MusicWeb International One of the most grown-up review sites around

 58,121 reviews
   and more ... and still writing ...

Search MusicWeb Here
Acte Prealable Polish CDs

Presto Music CD retailer
Founder: Len Mullenger                                    Editor in Chief:John Quinn             

Some items
to consider


paid for

Acte Prealable Polish recordings

Forgotten Recordings
Forgotten Recordings
All Forgotten Records Reviews

Troubadisc Weinberg- TROCD01450

100th birthday of Mieczyslaw Weinberg on December 8, 2019.
Renate Eggbrecht has recorded all 3 violin Sonatas
All Troubadisc reviews

FOGHORN Classics

Brahms String Quartets

All Foghorn Reviews

All HDTT reviews

Songs to Harp from
the Old and New World

all Nimbus reviews

Brahms Dvorak
Brahms 2 Dvorak 7
all tudor reviews



Follow us on Twitter

Subscribe to our free weekly review listing

Sample: See what you will get

Editorial Board
MusicWeb International
Founding Editor
Rob Barnett
Editor in Chief
John Quinn
Contributing Editor
Ralph Moore
   David Barker
Jonathan Woolf
MusicWeb Founder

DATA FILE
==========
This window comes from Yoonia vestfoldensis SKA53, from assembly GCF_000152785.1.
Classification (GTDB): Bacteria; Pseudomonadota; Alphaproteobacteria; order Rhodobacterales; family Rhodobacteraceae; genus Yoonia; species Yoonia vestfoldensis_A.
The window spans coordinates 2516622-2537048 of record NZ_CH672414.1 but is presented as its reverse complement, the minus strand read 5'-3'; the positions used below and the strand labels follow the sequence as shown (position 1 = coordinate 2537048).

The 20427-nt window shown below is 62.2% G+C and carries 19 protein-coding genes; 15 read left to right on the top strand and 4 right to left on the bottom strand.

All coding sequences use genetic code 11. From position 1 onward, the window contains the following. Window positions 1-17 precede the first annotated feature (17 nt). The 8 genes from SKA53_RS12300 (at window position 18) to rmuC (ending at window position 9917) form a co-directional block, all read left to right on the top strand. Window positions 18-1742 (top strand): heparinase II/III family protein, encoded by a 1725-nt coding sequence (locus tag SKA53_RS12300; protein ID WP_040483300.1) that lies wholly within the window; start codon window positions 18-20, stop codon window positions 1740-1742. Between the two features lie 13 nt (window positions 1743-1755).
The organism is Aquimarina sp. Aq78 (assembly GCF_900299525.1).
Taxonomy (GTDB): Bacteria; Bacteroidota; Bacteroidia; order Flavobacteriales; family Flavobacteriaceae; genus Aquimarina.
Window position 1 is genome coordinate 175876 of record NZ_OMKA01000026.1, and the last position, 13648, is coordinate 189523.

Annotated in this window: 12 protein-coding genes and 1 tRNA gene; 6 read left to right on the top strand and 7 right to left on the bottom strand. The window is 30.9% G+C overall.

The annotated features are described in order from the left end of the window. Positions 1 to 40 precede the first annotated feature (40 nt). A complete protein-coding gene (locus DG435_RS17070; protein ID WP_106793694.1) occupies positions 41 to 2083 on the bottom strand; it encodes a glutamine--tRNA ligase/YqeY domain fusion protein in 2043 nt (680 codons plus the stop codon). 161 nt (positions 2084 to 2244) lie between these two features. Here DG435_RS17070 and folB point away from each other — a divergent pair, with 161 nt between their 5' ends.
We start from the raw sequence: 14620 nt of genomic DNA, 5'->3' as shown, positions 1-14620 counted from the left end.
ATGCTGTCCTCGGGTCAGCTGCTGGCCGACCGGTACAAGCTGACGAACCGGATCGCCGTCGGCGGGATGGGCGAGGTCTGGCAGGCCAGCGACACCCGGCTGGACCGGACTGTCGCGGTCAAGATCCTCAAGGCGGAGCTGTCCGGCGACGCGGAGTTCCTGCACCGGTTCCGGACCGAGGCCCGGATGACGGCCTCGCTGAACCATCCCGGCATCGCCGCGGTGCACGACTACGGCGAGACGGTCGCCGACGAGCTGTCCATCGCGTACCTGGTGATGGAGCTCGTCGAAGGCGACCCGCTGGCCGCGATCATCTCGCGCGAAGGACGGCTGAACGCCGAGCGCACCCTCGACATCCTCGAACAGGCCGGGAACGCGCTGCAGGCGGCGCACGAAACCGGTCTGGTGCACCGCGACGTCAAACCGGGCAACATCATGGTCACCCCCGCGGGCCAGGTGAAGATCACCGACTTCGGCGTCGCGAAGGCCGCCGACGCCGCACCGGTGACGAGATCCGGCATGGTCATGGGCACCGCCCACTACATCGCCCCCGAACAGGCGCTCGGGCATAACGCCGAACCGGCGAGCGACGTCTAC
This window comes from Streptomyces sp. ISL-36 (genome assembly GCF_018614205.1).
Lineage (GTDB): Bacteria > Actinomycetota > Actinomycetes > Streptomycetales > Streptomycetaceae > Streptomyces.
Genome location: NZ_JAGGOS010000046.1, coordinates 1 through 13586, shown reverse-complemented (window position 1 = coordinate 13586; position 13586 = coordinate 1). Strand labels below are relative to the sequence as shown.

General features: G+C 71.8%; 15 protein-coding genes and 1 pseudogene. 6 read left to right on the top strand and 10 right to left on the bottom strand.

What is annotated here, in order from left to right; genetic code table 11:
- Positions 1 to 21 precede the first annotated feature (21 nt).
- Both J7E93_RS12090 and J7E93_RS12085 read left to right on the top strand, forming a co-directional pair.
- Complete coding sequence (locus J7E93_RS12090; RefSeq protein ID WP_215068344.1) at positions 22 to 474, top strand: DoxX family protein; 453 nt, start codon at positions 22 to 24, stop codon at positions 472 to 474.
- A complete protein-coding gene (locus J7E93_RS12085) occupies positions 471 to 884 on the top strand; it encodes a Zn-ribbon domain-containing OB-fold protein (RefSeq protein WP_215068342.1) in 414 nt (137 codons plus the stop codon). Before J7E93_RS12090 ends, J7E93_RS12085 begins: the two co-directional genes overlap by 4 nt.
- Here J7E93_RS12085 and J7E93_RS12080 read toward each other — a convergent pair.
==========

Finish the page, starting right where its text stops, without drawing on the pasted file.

Len Mullenger


Discs for review may be sent to:
Jonathan Woolf
76 Lushes Road
Essex IG10 3QB
United Kingdom


REVIEW Plain text for smartphones & printers


Wolfgang Amadeus MOZART (1756-1791)
Violin Sonata in E minor, KV 304 [11:52]
Violin Sonata in C major, KV 296 [16:21]
Violin Sonata in B major, KV 454 [22:55]
Violin Sonata in A major, KV 526 [20:19]
Ludwig van BEETHOVEN (1770-1827)
Violin Sonata No. 3 in E flat Major, Op. 12/3 [19:23]
Violin Sonata No. 7 in C Minor, Op. 30/2 [26:03]
Violin Sonata No. 9 in A Major, Op. 47 Kreutzer [33:12]
Lola Bobesco (violin)
Jacques Genty (piano)
rec. 4-6 July 1958, Ludwigsburg, Schloss Ordenssal, South German Radio
MELOCLASSIC MC2023 [71:28 + 78:38]